Dear Mrs. Gregory,
Having read and loved “The Other Boleyn Girl,” I hurried out and bought “The Queen’s Fool” when it was first released three years ago. Then….life happened and despite the fact that it sat on a table right in front of me for that long, it’s taken me until now to pick it up and start reading it. And despite the fact that I had to take my cat to the vet and then my car died on me today and I had to spend a few hours getting towed, borrowing another car, then driving out to pick mine up when (thank God) it only turned out to be a minor problem, I managed to get all 500 pages of it read in only two days. I was glued to it. I devoured it. I once again wondered why I have only read two of your many books. I must remedy that.
A young woman caught in the rivalry between Queen Mary and her half sister, Elizabeth, must find her true destiny amid treason, poisonous rivalries, loss of faith, and unrequited love.
It is winter, 1553. Pursued by the Inquisition, Hannah Green, a fourteen-year-old Jewish girl, is forced to flee Spain with her father. But Hannah is no ordinary refugee. Her gift of “Sight,” the ability to foresee the future, is priceless in the troubled times of the Tudor court. Hannah is adopted by the glamorous Robert Dudley, the charismatic son of King Edward’s protector, who brings her to court as a “holy fool” for Queen Mary and, ultimately, Queen Elizabeth. Hired as a fool but working as a spy; promised in wedlock but in love with her master; endangered by the laws against heresy, treason, and witchcraft, Hannah must choose between the safe life of a commoner and the dangerous intrigues of the royal family that are inextricably bound up in her own yearnings and desires.
The history of the Tudors has always fascinated me and I spent many years reading various biographies of the principle players of the era. I was amazed at how accessible you make the complex politics and religious changes that wracked England during the time frame of this novel. I never felt lost, never had to back up and reread a passage to remember who somebody was or what they had done…truly it was wonderfully done. And I thought you moved Hannah through the story to place her at various important events with ease.
The story was once again a sobering reminder to me of how much freedom I enjoy as a 21st century woman, how unremarkable it is that I can read and write, hold a job, don’t have to walk with my head down or have my father excuse the fact that I’m educated. That I can read the Bible for myself and don’t have to fear practicing my religion. That I can speak freely and not fear being hauled away in the night to torture and interrogation before being burned alive — all in the effort to “save my soul.” These are Hannah’s very real fears and you bring them vividly to life. I also like the fact that since the story is told from the POV of a servant, we get a total picture of life in Tudor England and English Calais before it was retaken by the French.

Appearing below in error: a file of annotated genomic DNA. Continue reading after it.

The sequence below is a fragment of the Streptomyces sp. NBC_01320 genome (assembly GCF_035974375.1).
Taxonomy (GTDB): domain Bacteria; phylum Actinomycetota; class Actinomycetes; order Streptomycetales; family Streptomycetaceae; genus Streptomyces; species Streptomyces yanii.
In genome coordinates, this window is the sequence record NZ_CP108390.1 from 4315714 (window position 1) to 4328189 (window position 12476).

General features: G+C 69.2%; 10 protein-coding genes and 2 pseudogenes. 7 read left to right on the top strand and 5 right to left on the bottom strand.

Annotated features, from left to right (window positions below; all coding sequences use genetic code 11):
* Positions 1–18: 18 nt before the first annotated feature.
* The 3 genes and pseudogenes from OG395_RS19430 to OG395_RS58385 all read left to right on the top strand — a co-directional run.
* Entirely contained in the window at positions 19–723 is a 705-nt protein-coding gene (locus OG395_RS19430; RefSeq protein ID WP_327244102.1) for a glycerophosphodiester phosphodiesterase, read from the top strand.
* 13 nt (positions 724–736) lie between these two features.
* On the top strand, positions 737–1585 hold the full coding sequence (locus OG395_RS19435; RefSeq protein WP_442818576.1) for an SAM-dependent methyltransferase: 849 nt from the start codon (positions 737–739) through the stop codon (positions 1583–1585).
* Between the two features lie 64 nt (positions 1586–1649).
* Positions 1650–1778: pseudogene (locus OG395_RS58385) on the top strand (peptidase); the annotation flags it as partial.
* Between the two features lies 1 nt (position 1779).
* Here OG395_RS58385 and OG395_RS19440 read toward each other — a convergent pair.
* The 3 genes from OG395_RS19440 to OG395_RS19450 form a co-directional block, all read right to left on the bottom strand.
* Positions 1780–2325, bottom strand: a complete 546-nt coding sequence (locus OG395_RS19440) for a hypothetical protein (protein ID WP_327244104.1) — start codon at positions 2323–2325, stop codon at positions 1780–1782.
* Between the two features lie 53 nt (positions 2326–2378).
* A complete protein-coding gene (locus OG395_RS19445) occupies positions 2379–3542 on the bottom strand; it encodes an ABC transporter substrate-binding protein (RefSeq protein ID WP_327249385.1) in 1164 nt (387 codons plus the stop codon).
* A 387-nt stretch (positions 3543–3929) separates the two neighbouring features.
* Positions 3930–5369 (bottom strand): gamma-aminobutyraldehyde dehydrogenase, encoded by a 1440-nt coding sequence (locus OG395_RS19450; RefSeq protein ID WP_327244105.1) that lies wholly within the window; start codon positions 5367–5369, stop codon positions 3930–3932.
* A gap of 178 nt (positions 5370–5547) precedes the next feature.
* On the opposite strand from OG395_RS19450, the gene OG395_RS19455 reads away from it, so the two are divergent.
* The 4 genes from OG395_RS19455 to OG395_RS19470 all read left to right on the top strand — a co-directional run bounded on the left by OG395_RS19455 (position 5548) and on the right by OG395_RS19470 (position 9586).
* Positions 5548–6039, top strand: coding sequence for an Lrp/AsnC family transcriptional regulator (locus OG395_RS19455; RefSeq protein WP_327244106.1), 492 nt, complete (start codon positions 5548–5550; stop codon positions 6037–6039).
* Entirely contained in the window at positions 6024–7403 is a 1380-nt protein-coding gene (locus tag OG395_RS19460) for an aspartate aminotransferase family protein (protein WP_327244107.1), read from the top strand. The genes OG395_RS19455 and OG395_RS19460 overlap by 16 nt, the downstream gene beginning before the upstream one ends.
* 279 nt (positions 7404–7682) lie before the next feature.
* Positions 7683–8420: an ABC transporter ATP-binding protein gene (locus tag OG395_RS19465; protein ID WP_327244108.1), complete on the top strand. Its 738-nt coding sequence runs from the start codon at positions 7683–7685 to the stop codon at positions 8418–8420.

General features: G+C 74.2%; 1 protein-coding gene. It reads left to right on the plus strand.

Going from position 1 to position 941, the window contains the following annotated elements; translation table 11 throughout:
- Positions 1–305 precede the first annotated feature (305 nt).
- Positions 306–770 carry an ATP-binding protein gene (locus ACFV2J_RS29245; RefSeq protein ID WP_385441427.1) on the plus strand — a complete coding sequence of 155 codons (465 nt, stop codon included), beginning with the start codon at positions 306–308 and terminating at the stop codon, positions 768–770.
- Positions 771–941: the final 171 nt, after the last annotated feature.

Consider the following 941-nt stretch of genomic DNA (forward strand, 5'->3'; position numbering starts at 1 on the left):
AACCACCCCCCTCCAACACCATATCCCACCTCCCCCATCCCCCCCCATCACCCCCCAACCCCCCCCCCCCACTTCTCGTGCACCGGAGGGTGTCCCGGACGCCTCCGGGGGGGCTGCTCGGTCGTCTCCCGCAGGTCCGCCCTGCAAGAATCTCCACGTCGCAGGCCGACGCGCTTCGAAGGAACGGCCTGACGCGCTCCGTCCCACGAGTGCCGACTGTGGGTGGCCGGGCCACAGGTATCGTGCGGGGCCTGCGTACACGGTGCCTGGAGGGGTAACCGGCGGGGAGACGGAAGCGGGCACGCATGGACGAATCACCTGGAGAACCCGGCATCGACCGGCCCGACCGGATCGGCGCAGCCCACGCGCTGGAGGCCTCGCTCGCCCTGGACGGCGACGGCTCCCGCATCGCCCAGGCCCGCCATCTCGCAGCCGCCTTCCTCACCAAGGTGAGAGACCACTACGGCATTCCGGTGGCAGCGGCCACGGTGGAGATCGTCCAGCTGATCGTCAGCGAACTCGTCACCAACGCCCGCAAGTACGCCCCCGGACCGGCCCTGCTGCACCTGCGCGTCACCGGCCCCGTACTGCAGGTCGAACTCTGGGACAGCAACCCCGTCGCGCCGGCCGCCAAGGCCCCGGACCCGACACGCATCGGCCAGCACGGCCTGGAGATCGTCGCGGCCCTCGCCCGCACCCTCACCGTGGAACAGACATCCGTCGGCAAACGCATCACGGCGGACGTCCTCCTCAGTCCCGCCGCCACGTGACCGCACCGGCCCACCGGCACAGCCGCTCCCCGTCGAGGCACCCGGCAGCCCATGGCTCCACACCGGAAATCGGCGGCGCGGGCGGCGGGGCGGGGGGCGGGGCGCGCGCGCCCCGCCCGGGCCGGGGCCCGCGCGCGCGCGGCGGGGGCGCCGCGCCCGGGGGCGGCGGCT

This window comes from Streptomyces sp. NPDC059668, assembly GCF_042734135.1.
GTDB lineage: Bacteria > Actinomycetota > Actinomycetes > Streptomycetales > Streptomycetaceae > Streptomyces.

Queen Mary is so often presented as little more than a place holder before the glittering reign of her younger sister Elizabeth. When history talks about her it’s usually as a religious fanatic who turned most of England once and for all away from Catholicism. You give us a more detailed glimpse of a woman who endured remarkable changes of fortune over the course of her life. One who went from beloved daughter to reviled bastard, who saw her devoted mother cast aside, who nearly lost her throne after years of waiting for her chance yet who showed her family’s courage in seizing what was hers from the upstarts who tried to wrest it from her. I have more sympathy for her than I did yet her actions in trying to force one religion on the country reinforce my belief that Church and State definitely need to be separate.
And yet, my main problem ends up being with the narrator herself. Hannah starts the book as a fourteen year old who has witnessed horrible things, who had to leave her beloved mother to die in order to save herself, who has had to flee across the face of Europe, and whose life is by no means safe in England even before she gets caught up in the life or death intrigues of Court. She is constantly in danger, is told to keep her head low to avoid attracting the wrong sort of notice, knows that if she is discovered as a Jew or even thought of as a heretic Protestant Christian once the fires begin to burn at Smithfield she could bring death to her father, her betrothed and his family. Yet, she does some incredibly stupid things. She repeatedly hurls herself into dangerous situations and her puppydog infatuation with Lord Robert Dudley comes off life a teenager with a crush on a pop singer. Once or twice, I can see. She’s young (even though most girls of her age were often already married by age 14) and in the throws of a first love but after that, what she did often made little sense to me. I was glad to see her mature at the end of the book but it took too many years for her to wise up. The last 150 pages of the story were fine but wading through her early teenage foolishness, given the baggage you loaded her with, was sometimes a trial.
I loved the history in this book, for the most part I liked Hannah when she was relating what was happening around her but it ultimately ends up a B.